I see some research in my future.

Oh, and did I mention the vendor hall??  There is a ridiculous amount of companies related to homeschooling down in the exhibit hall.  We were in there for an hour and only saw half of what was there.  I can’t wait to get to the other half!

 

 

 

 

Unsocialized Homeschooler?

One of the things I remember hearing about (and I still do hear it) is that homeschooled children need to be socialized.

Hmmmm…  I wonder just what that means, sometimes.  I read a recent post on The Pioneer Woman about socializing and homeschooled children and the comments (current count around 260) were eye-opening about the differing opinions and thoughts on these children and their social behaviors.

There are threads about it all over different homeschool forums; How do you socialize your child?  Where does your child interact with other children?  How does he/she do in public?  I’m guessing each family knows their child and what they need best.  That’s certainly true in our case.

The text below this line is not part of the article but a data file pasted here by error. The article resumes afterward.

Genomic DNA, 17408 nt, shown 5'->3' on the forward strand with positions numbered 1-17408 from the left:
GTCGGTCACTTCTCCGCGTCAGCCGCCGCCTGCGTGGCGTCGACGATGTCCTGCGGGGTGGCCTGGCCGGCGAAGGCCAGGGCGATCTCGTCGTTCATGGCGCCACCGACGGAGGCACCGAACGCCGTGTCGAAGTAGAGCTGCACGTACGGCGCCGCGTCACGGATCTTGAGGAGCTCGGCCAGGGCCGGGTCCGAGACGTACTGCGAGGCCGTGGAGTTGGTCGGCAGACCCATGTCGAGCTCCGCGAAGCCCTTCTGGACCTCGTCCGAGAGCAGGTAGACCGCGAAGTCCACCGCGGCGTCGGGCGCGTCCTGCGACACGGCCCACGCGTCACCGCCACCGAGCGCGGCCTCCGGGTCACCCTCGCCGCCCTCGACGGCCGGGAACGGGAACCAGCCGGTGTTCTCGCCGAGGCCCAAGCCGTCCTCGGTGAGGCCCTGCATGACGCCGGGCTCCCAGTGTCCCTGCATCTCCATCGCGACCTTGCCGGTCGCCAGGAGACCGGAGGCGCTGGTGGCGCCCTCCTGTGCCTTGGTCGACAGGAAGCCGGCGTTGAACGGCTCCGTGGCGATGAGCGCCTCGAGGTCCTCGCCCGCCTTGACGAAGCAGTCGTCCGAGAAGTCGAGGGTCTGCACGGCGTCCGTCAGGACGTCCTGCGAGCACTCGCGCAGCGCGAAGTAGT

Monkey is a social machine.  She loves being around other children – as long as it’s not her brother.  Don’t get me wrong, she does love her brother, but they do fight as siblings do (and it makes a momma crazy, for sure).  Being homeschooled, though, hasn’t changed that.  Thankfully, with my job and our family activities, she’s still around other children almost every day.

Just last week, she had her standardized testing for three days.  She met a girl and made a friend on day one.  On day two, that friend invited her to a birthday party on the weekend.  On day three, her friend is introducing Monkey to her mom and making sure it’s ok that Monkey can come to the party.

The party was on Saturday and we went (and it was about 30 minutes away – one way), not knowing a single person there but the birthday girl.  Monkey was a little shy at first, but her friend took her to each girl and introduced her and within a little while, all the girls were dancing and playing around (it was at a karaoke cafe; a unique torture for the parent that will be written about later).

There’s no unsocialized homeschooler in this house.